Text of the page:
Holders of credit-default swaps on Greek bonds shouldn’t tear up their contracts after yesterday’s ruling against a payout. The International Swaps & Derivatives Association said the swaps hadn’t been triggered by the European Central Bank’s exchange of Greek bonds for new securities exempt from losses taken by private investors. The group will now probably be asked to determine whether collective action clauses, or CACS, being used by Greece to impel investors to participate in a wider exchange of bonds that would trigger the swaps.
“They will have to enforce CACS,” said Alessandro Giansanti, a senior rates strategist at ING Groep NV in Amsterdam. “At that point the exchange will become coercive and that will be a restructuring event for CDS.”
The 130 billion-euro ($170 billion) bailout for Greece is testing the sanctity of the market for credit-default swaps and their effectiveness as a hedge against losses on government bonds. Policy makers including former ECB President Jean-Claude Trichet have opposed paying the contracts because they’re concerned that traders will be encouraged to bet against failing nations and worsen Europe’s debt crisis.
Contracts tied to the debt of Greece signal a 95 percent probability of default.
Such thinking is misdirected, according to Nicholas Spiro, managing director of Spiro Sovereign Strategy in London. A settlement on Greek swaps may bolster confidence in the $258 billion sovereign insurance market and help boost the government bond market, he said. Efforts to circumvent a trigger risk undermining credit markets, Spiro said.
“The sovereign CDS market is crying out for an injection of confidence because we are by no means out of the woods,” Spiro said. “It’s very important, particularly in much larger bond markets like Italy and Spain, that investors’ hedges are perceived to be credible.”
European leaders agreed to provide capital faster for the planned permanent bailout fund in a concession to international pressure to strengthen the bloc’s defenses against the debt crisis. Euro governments might pay the first two annual installments into the 500 billion-euro fund this year and complete the capitalization in 2015, a year ahead of schedule. A decision will come later today.
The ECB’s exchange of Greek bonds didn’t constitute subordination of private investors, one of the criteria for a payout under a restructuring event, ISDA said. The group’s determinations committee wouldn’t rule out a credit event “at a later date,” according to the statement.
"We expect the next few days, perhaps next few weeks, to ultimately send the ISDA committee back for one final vote,” Pacific Investment Management Co.’s Bill Gross said yesterday in a Bloomberg television interview on “Surveillance Midday” with Tom Keene.
Pimco is part of the ISDA determinations group along with banks and investors including JPMorgan, Barclays Plc, BlueMountain Capital Management LLC and D.E. Shaw & Co., according to ISDA’s website.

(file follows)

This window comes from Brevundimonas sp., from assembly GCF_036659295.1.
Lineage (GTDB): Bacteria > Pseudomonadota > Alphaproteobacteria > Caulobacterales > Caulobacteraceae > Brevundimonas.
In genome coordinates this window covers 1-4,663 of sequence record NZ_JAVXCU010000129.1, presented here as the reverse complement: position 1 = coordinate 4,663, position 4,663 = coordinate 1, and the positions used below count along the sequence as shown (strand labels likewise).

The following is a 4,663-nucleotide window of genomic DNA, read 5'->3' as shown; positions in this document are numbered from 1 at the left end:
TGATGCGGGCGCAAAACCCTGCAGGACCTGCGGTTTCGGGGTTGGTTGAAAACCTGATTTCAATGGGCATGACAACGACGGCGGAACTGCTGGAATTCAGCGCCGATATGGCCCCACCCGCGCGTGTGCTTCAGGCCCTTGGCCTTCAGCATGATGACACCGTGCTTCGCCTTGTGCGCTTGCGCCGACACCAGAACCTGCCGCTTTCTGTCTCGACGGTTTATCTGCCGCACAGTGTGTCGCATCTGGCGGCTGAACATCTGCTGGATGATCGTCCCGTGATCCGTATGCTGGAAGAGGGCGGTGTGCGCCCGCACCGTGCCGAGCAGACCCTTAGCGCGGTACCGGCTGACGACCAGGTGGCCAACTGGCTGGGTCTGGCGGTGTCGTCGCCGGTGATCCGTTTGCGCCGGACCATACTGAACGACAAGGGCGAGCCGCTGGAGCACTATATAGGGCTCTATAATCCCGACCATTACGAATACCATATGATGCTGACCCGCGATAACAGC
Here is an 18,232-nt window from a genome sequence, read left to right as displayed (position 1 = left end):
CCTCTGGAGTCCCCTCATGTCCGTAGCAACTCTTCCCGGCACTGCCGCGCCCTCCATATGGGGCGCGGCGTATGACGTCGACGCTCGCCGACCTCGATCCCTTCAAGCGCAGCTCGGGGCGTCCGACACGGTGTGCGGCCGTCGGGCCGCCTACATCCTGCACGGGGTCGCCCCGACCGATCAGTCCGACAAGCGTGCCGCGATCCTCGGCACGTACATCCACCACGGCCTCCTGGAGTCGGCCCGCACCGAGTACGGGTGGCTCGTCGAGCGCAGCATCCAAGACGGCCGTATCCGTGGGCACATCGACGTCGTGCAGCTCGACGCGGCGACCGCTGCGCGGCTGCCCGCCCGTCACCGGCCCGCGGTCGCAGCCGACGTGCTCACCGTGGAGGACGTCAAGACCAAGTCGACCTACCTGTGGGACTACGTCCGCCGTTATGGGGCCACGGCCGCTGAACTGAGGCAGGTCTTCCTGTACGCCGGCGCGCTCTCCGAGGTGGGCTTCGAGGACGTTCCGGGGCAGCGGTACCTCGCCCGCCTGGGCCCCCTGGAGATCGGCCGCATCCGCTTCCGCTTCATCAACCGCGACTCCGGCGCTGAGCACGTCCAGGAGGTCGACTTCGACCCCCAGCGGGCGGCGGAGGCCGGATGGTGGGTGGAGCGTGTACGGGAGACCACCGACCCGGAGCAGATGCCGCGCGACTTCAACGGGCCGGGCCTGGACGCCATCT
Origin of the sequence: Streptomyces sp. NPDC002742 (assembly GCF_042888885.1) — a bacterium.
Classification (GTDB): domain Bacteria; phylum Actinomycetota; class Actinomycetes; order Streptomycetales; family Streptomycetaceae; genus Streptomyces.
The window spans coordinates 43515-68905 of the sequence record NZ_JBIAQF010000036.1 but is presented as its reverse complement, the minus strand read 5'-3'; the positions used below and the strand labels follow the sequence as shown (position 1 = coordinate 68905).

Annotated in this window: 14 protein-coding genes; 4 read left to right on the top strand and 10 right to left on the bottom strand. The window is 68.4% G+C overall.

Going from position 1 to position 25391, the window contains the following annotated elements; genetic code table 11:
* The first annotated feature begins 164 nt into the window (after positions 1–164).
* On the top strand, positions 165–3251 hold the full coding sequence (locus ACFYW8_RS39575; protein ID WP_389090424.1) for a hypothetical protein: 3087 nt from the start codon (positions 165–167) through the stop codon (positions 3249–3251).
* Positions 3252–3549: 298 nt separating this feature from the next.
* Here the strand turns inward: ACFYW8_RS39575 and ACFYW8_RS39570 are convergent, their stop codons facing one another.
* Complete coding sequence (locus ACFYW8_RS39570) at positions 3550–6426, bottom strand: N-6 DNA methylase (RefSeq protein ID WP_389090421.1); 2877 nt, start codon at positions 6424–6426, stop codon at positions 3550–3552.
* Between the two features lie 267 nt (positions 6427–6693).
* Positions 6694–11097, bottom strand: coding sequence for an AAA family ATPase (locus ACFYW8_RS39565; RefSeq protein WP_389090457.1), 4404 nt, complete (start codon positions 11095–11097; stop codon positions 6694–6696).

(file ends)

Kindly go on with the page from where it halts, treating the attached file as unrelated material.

Greece has committed to reducing national debt to 120 percent of gross domestic product by 2020, from 160 percent last year. A negotiated debt swap, known as private-sector involvement, or PSI, will slice 100 billion euros off more than 200 billion euros of privately held debt if all investors participate.
The government said Feb. 24 it’s seeking a 90 percent participation rate and set a 75 percent rate as a threshold for proceeding with the transaction. Investors are paying $7.3 million in advance and $100,000 annually to insure $10 million of Greek debt for five years. Greek 10-year bonds fell to a record 19.14 cents on the euro after yesterday’s ruling.
The recovery in an auction may be between 20 cents and 25 cents, Morgan Stanley analysts led by Paolo Batori wrote in a Feb. 27 note.
Private investors have until March 8 to tender their bonds, and the exchange for a majority of securities will be settled on March 12. Greece has said it may activate collective action clauses to bind holdouts.
Funding for Portugal
“ISDA clearly has indicated that that would be a CDS trigger,” said David Nowakowski, credit strategist at Roubini Global Economics LLC in London. “If they’re not triggered, it’s not the end of the CDS market. In corporates there are lots and lots of exchanges, sometimes distressed exchanges, that don’t trigger CDS.”
While Greece’s debt restructuring is the biggest ever, the volume of credit-default swaps on the line has tumbled. The net amount of debt protected is no more than for some companies and represents less than one percent of the nation’s bonds and loans outstanding.
Swaps on Greece (CDNNGRCE) now cover $3.25 billion of debt, down from about $6 billion last year, according to the Depository Trust & Clearing Corp. That compares with a swaps settlement of $5.2 billion on Lehman Brothers Holdings Inc. in 2008.
Greece’s debt restructuring, which triggered a downgrade to selective default by S&P this week, may make it harder for other indebted euro nations such as Portugal to fund themselves, said Moritz Kraemer, head of sovereign ratings at S&P in London.
“It ceased to be about Greece a long time ago,” Spiro said. “It’s all about making sure this tale of woe does not repeat itself elsewhere in the periphery. A payout is very likely. This is really about the timing.”